Duchenne muscular dystrophy (DMD) is a lethal neuromuscular disorder caused by loss of dystrophin. Several therapeutic modalities are currently in clinical trials but none will achieve maximum functional rescue and full disease correction. Therefore, we explored the potential of combining the benefits of dystrophin with increases of utrophin, an autosomal paralogue of dystrophin. Utrophin and dystrophin can be co-expressed and co-localized at the same muscle membrane. Wild-type (wt) levels of dystrophin are not significantly affected by a moderate increase of utrophin whereas higher levels of utrophin reduce wt dystrophin, suggesting a finite number of actin binding sites at the sarcolemma. Thus, utrophin upregulation strategies may be applied to the more mildly affected Becker patients with lower dystrophin levels. Whereas increased dystrophin in wt animals does not offer functional improvement, overexpression of utrophin in wt mice results in a significant supra-functional benefit over wt. These findings highlight an additive benefit of the combined therapy and potential new unique roles of utrophin. Finally, we show a 30% restoration of wt dystrophin levels, using exon-skipping, together with increased utrophin levels restores dystrophic muscle function to wt levels offering greater therapeutic benefit than either single approach alone. Thus, this combination therapy results in additive functional benefit and paves the way for potential future combinations of dystrophin- and utrophin-based strategies.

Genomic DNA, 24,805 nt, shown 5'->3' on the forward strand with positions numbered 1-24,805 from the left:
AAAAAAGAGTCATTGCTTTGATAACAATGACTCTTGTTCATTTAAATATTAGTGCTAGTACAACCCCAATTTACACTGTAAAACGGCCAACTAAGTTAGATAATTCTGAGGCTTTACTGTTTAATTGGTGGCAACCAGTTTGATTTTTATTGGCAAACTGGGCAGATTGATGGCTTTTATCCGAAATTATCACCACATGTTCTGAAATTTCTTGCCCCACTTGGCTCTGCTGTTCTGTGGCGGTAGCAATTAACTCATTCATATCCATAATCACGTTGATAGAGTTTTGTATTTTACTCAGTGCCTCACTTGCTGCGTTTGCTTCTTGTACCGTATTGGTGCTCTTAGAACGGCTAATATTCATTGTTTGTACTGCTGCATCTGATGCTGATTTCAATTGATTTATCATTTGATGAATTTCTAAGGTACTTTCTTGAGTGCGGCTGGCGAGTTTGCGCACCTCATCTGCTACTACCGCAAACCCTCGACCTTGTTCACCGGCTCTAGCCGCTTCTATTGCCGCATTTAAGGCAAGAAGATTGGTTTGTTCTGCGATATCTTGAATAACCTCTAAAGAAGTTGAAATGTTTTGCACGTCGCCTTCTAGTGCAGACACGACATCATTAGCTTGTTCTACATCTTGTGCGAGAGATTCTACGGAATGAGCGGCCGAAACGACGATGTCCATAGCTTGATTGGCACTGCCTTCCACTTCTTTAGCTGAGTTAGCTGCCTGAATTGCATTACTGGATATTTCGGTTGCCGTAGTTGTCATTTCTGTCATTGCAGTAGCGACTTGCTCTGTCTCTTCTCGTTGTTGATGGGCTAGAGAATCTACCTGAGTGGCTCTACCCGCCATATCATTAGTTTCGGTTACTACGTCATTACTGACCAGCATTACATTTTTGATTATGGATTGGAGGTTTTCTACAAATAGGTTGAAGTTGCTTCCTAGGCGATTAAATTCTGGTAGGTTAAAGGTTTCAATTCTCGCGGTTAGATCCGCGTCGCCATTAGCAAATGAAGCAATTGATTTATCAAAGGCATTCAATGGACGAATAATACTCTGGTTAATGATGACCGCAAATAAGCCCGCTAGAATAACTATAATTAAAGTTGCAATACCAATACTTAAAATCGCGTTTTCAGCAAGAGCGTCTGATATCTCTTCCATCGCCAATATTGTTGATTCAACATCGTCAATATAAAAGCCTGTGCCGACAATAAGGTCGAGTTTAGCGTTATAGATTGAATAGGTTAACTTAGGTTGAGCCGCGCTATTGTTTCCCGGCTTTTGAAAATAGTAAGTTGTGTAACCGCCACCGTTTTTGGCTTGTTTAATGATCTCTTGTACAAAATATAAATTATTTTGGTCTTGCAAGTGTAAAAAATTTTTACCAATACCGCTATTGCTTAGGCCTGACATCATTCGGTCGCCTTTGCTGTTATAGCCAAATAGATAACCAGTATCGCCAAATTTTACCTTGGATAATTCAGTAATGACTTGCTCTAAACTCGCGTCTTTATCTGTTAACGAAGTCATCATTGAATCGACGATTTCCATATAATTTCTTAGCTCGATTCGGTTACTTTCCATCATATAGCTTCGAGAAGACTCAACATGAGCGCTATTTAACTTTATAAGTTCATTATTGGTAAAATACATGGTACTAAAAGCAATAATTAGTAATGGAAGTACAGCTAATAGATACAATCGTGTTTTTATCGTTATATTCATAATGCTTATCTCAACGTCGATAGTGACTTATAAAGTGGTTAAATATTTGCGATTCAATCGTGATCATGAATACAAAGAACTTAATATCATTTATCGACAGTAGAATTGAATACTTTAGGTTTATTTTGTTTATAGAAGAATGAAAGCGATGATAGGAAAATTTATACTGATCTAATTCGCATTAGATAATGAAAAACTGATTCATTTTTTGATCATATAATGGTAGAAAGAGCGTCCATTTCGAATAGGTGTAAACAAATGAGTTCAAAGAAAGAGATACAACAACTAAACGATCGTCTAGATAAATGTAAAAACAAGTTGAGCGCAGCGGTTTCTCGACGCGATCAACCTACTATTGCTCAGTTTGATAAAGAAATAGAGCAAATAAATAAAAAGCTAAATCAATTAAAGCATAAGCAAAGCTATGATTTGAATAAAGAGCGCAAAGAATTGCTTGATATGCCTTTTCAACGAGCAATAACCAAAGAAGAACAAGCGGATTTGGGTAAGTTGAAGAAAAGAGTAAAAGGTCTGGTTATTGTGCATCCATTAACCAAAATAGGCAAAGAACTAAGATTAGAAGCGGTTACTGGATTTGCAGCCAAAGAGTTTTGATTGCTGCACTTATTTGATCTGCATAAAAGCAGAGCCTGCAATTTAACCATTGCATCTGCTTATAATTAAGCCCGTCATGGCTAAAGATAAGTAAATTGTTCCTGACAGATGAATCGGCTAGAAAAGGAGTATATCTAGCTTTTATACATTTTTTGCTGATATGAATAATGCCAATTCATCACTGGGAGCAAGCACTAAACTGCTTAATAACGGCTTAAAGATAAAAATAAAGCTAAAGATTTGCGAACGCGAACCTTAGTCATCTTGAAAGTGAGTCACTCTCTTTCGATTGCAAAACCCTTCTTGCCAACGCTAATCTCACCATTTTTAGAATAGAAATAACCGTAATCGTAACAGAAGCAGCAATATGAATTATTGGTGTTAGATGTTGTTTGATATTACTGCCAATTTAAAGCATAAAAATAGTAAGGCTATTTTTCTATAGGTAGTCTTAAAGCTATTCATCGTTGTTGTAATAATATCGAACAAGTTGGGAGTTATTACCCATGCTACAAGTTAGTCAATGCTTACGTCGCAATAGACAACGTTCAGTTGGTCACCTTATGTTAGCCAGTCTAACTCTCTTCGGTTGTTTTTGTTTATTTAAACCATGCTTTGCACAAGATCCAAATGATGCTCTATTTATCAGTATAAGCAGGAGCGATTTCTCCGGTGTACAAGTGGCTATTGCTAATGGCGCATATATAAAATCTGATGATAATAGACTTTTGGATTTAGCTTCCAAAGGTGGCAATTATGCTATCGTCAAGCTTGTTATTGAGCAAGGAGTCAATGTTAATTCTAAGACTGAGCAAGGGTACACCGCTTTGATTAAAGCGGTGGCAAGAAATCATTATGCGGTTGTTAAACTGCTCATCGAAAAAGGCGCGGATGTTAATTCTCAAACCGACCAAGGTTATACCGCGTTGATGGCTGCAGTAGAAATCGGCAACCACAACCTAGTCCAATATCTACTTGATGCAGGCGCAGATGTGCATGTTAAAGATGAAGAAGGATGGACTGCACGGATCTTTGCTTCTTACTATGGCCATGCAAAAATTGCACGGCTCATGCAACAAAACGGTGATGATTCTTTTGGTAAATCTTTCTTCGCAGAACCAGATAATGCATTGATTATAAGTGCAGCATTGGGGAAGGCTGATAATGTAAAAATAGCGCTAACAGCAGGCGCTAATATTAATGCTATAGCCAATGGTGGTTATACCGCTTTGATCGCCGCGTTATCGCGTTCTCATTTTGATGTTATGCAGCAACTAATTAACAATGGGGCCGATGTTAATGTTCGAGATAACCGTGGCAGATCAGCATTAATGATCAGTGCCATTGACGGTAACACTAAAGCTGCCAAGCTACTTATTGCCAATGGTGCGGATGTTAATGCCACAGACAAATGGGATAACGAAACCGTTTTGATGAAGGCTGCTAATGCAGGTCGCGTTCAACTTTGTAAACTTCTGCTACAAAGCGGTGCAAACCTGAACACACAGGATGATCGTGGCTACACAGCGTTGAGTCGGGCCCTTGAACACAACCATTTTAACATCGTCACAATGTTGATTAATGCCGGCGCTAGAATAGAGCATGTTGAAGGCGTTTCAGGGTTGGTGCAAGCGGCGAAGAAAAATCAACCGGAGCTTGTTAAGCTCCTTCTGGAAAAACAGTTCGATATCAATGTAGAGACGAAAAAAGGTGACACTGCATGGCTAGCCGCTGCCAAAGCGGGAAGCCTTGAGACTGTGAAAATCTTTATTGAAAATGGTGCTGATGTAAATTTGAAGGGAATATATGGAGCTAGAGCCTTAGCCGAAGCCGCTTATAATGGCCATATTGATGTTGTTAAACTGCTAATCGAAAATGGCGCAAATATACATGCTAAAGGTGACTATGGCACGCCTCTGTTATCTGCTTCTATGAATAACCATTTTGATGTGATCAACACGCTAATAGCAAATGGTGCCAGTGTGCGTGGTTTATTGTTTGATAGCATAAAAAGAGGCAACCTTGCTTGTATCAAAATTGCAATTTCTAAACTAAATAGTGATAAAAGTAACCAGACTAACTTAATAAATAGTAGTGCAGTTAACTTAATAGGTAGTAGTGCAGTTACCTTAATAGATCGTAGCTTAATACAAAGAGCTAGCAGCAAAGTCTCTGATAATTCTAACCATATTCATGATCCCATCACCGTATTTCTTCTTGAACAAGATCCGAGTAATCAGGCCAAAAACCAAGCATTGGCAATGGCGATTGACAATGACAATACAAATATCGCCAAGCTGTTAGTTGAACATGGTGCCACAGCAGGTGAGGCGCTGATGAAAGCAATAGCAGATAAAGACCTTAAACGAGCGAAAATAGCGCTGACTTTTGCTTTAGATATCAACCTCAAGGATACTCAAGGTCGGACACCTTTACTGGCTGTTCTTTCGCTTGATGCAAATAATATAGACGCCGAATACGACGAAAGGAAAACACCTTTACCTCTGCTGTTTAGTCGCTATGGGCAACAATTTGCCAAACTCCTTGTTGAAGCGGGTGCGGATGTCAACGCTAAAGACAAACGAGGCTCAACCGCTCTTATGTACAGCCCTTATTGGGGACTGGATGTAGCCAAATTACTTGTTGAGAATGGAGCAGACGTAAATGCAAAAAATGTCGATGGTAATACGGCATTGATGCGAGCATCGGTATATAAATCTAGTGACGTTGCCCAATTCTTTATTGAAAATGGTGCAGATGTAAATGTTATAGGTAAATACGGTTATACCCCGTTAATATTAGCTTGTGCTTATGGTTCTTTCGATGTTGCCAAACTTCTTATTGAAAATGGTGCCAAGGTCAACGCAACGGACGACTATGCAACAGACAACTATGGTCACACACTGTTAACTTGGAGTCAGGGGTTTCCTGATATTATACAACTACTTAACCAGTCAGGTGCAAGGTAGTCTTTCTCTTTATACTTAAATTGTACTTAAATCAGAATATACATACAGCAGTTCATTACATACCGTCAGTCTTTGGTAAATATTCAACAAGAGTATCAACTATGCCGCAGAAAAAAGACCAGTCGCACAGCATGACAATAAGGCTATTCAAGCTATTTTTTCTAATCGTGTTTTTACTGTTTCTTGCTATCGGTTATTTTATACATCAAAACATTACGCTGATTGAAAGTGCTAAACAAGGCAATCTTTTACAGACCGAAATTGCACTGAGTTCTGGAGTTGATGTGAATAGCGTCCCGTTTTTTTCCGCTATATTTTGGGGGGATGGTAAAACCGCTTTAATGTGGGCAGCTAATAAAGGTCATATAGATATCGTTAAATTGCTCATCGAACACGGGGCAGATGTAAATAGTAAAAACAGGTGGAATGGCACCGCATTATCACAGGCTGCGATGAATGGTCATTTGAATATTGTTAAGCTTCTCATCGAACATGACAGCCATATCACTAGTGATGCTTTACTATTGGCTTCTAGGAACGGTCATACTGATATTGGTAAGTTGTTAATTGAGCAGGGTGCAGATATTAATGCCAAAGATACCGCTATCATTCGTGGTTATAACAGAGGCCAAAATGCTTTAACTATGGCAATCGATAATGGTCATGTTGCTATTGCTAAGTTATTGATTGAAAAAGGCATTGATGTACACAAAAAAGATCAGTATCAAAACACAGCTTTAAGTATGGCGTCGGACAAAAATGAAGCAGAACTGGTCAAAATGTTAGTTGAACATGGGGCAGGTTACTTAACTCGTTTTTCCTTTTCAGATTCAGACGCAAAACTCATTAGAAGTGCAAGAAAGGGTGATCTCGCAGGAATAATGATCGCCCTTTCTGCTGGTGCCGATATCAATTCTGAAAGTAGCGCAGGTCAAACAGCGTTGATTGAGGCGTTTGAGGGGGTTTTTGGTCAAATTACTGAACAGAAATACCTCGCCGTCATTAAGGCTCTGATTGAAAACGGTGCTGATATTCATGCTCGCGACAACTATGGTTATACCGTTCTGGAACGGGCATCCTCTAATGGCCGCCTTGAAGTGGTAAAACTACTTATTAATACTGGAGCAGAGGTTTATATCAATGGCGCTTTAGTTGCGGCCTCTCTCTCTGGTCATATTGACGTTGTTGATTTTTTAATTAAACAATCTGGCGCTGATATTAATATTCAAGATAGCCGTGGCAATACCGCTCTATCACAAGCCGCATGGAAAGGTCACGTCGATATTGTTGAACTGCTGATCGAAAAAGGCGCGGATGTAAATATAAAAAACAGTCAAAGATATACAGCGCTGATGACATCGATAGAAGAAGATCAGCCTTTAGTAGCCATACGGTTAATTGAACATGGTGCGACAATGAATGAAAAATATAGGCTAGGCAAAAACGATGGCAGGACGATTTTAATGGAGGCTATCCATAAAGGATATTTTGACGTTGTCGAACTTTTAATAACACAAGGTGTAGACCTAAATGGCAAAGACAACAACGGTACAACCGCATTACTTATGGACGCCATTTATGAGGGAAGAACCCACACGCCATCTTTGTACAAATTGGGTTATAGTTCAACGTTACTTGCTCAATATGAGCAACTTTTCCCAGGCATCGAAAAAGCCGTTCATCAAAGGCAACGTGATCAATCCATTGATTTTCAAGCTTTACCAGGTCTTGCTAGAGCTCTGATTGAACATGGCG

Hum Mol Genet
2189 - 2200
Animals, Dystrophin, Exons, Mice, Mice, Inbred C57BL, Mice, Inbred mdx, Morpholinos, Muscle, Skeletal, Muscular Dystrophy, Duchenne, Myofibrils, Sarcolemma, Up-Regulation, Utrophin